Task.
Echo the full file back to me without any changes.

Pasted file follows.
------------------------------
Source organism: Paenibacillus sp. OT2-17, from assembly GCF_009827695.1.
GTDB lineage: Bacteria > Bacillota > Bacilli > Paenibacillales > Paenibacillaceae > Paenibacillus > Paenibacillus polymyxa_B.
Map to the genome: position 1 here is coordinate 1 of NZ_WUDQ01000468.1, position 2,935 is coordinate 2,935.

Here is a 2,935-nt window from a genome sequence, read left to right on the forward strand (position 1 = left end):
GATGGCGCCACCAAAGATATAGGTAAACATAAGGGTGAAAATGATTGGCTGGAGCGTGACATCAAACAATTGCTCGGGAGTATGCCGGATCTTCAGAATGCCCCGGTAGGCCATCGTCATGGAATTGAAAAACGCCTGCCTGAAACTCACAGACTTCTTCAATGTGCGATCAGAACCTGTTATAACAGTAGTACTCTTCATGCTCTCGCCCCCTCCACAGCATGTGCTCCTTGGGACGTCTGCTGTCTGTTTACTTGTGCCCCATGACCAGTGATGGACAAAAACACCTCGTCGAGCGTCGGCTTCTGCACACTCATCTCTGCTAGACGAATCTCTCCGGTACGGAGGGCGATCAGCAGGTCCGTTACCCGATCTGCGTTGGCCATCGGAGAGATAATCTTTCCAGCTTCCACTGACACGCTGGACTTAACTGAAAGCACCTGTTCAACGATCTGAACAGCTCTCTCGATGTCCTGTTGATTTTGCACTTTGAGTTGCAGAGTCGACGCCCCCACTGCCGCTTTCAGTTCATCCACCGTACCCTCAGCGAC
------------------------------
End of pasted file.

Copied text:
Source organism: Paenibacillus sp. OT2-17, from assembly GCF_009827695.1.
GTDB lineage: Bacteria > Bacillota > Bacilli > Paenibacillales > Paenibacillaceae > Paenibacillus > Paenibacillus polymyxa_B.
Map to the genome: position 1 here is coordinate 1 of NZ_WUDQ01000468.1, position 2,935 is coordinate 2,935.

Here is a 2,935-nt window from a genome sequence, read left to right on the forward strand (position 1 = left end):
GATGGCGCCACCAAAGATATAGGTAAACATAAGGGTGAAAATGATTGGCTGGAGCGTGACATCAAACAATTGCTCGGGAGTATGCCGGATCTTCAGAATGCCCCGGTAGGCCATCGTCATGGAATTGAAAAACGCCTGCCTGAAACTCACAGACTTCTTCAATGTGCGATCAGAACCTGTTATAACAGTAGTACTCTTCATGCTCTCGCCCCCTCCACAGCATGTGCTCCTTGGGACGTCTGCTGTCTGTTTACTTGTGCCCCATGACCAGTGATGGACAAAAACACCTCGTCGAGCGTCGGCTTCTGCACACTCATCTCTGCTAGACGAATCTCTCCGGTACGGAGGGCGATCAGCAGGTCCGTTACCCGATCTGCGTTGGCCATCGGAGAGATAATCTTTCCAGCTTCCACTGACACGCTGGACTTAACTGAAAGCACCTGTTCAACGATCTGAACAGCTCTCTCGATGTCCTGTTGATTTTGCACTTTGAGTTGCAGAGTCGACGCCCCCACTGCCGCTTTCAGTTCATCCACCGTACCCTCAGCGAC